For the past years I have learned plenty of new kitchen skills, one skill at a time. For instance, I have taught myself how to bake vegan pizza with a good crust. I have immersed myself in the sprouting business. I have mastered the art of homemade humus and last Spring I started baking my own sourdough bread.
Next thing on my to-learn-wish-list was making pasta from scratch. So timing could not have been better!
If you ask me there is no greater honor than being a guest at a local family as a tourist. To have a peek behind doors that otherwise would stay closed. And to learn to prepare the local dish from experts. Our host spoke only Italian (as did the rest of the family). I don’t speak Italian, I do speak French and you’d be surprised how far the combination of English and French can bring you with Italian. Understanding that is, speaking is a whole different ball-game. Luckily, Esther spoke sufficient Italian to explain the all-important details.
Orecchiette is a shell shaped pasta which contains nothing more than semolina and lukewarm water. That’s it. Extremely simple! Mix the two together until a firm bouncy dough starts to form. Roll into a long tube which is cut into 2 cm thick slices. Then you roll each slice in long thin round laces, which you cut into pieces of approximately 3 cm. Then comes the skill into place. You take the point of a knife to press and pull the dough. In the meantime you put your finger on the other end. After that you take the flattened dough and shape it around your thumb into a little shell with edges that resemble the upper part of an ear shell. (orecchio is Italian for ear). After shaping al the dough you can let it rest for a couple hours under a clean towel. But you can also cook it right away. It takes only a couple of minutes until the pasta floats to the surface of the boiling water.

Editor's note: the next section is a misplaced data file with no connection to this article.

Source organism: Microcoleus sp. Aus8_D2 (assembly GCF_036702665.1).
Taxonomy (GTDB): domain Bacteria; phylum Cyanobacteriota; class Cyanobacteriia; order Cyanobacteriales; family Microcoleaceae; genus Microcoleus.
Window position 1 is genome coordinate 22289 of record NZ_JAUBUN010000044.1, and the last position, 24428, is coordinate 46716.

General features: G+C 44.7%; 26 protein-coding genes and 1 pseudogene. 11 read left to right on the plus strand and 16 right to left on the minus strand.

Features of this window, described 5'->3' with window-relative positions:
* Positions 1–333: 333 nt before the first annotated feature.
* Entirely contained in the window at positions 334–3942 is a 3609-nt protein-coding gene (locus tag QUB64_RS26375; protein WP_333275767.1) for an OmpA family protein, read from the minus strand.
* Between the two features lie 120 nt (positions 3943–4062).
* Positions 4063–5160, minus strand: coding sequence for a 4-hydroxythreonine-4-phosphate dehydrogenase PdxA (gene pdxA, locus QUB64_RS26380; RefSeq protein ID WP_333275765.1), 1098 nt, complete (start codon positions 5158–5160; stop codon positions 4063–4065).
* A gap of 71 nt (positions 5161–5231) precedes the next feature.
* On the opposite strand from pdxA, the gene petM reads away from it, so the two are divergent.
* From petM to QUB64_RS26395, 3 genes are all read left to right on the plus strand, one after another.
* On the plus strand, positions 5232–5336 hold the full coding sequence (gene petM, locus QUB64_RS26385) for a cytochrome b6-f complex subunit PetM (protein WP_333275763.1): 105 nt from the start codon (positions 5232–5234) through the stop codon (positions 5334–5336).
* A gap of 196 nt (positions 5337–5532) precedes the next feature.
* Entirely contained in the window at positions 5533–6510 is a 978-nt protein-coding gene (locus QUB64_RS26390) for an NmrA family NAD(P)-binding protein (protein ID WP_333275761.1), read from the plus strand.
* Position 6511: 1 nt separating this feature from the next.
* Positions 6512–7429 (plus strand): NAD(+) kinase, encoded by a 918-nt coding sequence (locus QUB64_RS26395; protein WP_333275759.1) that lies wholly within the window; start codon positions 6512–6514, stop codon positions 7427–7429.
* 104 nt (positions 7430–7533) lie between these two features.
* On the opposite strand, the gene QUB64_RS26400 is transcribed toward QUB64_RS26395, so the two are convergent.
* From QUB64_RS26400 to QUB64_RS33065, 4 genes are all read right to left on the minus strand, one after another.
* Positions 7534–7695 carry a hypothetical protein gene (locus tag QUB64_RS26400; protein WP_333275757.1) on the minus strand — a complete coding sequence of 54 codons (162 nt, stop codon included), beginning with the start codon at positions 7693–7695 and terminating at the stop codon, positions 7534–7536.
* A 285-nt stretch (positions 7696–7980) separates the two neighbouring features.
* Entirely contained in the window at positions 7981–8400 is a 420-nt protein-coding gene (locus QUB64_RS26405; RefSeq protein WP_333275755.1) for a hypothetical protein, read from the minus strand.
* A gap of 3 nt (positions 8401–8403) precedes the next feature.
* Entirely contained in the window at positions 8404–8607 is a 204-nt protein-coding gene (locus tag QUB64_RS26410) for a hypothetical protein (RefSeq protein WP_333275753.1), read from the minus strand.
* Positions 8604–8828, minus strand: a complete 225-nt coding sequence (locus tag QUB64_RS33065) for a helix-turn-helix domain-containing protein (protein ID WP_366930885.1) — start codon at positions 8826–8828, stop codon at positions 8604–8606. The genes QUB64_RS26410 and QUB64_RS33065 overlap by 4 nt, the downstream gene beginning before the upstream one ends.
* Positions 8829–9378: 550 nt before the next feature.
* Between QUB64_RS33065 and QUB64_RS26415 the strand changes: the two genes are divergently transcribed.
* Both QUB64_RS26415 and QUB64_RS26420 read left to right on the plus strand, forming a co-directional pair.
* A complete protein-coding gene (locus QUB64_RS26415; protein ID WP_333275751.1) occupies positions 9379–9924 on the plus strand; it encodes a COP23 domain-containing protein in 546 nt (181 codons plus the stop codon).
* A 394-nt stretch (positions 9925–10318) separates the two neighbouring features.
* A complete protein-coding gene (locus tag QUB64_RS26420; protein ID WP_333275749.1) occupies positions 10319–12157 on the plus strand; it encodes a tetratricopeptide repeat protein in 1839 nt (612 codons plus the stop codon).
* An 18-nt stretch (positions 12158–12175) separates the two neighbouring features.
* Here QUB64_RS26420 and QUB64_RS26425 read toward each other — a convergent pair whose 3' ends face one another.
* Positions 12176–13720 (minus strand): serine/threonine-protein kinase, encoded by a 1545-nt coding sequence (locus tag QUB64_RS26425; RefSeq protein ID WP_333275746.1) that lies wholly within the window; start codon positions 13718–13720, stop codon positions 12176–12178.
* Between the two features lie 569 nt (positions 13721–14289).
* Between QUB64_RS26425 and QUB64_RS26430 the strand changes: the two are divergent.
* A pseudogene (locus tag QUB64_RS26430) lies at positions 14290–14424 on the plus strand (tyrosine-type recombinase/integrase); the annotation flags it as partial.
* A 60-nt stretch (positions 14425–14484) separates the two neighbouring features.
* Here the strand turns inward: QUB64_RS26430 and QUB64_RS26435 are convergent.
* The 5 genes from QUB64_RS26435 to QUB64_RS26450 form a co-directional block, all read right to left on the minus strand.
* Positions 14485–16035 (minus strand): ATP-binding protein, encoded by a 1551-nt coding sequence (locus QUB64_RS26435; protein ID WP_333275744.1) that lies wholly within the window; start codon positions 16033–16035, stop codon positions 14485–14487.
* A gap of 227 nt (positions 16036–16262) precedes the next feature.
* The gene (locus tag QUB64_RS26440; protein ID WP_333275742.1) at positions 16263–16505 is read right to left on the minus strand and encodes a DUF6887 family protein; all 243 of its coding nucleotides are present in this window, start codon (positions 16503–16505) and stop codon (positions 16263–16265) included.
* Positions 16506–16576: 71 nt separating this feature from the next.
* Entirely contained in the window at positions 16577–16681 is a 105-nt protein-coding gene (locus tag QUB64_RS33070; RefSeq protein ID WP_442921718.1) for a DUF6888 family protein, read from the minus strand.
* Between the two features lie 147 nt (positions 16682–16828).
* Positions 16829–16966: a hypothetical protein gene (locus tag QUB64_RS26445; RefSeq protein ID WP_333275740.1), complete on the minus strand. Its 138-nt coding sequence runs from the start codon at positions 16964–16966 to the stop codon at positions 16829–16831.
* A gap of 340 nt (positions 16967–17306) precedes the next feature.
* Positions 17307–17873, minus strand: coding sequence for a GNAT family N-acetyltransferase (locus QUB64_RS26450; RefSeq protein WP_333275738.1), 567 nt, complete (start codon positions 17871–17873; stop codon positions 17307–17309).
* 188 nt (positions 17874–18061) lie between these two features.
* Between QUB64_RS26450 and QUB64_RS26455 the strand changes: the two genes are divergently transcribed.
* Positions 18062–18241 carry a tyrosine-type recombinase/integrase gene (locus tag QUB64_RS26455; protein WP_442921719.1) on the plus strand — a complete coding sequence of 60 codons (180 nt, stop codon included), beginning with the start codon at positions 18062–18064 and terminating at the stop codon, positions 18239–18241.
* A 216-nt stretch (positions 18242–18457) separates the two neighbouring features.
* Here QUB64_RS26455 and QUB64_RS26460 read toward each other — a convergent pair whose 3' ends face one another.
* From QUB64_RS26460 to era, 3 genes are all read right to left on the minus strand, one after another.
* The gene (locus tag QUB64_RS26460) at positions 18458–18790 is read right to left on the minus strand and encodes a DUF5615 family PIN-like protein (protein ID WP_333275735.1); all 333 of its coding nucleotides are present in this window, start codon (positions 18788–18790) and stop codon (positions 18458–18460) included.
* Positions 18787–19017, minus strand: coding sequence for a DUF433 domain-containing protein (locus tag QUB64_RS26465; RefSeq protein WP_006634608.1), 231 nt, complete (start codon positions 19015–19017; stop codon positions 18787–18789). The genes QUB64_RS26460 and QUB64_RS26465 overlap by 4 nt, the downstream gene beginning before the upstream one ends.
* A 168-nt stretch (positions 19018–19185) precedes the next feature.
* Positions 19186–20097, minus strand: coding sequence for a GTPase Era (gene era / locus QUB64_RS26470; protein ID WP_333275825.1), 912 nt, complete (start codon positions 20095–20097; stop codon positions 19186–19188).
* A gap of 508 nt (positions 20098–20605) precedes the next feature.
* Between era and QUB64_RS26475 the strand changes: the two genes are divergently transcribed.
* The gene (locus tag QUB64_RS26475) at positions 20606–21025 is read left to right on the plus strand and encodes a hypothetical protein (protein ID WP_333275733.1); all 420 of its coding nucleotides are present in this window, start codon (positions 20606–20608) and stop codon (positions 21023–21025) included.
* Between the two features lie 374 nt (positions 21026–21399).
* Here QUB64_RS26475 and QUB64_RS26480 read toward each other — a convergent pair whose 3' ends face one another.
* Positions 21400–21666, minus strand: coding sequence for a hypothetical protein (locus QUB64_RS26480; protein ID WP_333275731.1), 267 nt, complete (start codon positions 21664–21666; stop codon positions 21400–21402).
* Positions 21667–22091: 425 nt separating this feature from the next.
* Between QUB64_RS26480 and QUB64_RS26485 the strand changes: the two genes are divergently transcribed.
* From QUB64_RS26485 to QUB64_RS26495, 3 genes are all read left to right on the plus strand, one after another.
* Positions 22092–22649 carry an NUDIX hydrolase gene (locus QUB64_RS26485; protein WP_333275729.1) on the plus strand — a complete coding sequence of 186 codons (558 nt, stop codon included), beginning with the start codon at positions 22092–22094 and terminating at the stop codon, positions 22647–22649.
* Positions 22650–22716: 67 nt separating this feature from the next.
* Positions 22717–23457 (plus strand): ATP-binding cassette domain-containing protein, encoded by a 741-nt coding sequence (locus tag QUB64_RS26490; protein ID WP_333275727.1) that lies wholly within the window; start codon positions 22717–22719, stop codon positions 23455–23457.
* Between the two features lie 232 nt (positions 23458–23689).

The traditional way to serve orecchiete in Puglia is with chime di rape (Italian broccoli). The original recipe contains anchovies, but we had a vegetarian and a vegan in the house so that was left out.
It is a delicious and wholesome dish, which is quite easy to prepare. We had a brilliant evening and once again it reminded me of Israel where the hospitality and love for good food is at an equal level.
Definitely worth mentioning is als our visit to Ostuni, a ten minute drive from our accommodation. Also known as ‘the White City’. A bit more touristic then Ceglie which could be named white city as well in fact. But Ostuni is beautiful, closer to the coast and an absolute must visit.
I’ll let the pictures speak for themselves:
La dolce vita!
One of the good things about this mini break for me was that lunch and dinner was all taken care of. Instead of being responsible for preparing the daily meals at home, I really had some time off and the chance to taste new things. To let myself be inspired to new recipes, something I immediately put into practice after returning home.
In fairness, I have to admit I was sceptic at first. About the Italian people, about their food and as I mentioned, whether or not plant-based eating was possible. I had visited Italy only once before, 30 years ago. Back then I was impressed by the beautiful cities, their impressive buildings and culture. However, the weather was terrible at the time (just bad luck I suppose), people were not very accommodating, ridiculous prices for simple things such as coffee or ice-cream, so Italy definitely had not stolen my heart. I never returned up until now.
This new encounter couldn’t have been more different. I loved the friendly people. In every restaurant (often family owned) they took extreme pride and pleasure in serving incredible tasty food which clearly was prepared with love. Even in the south ‘Vegano’ was something they seemed familiar with. And yes, also the weather worked it’s charm this time.
I owe Esther a big thank you. For organizing this trip, for being an excellent host, for bringing a fun group of people together, to make her dream accessible to others, for sharing…!
I will definitely be back. This region is worth another visit and next time I’ll bring my family. I am confident they’ll feel what I have felt. In the South of Italy la vita e dolce!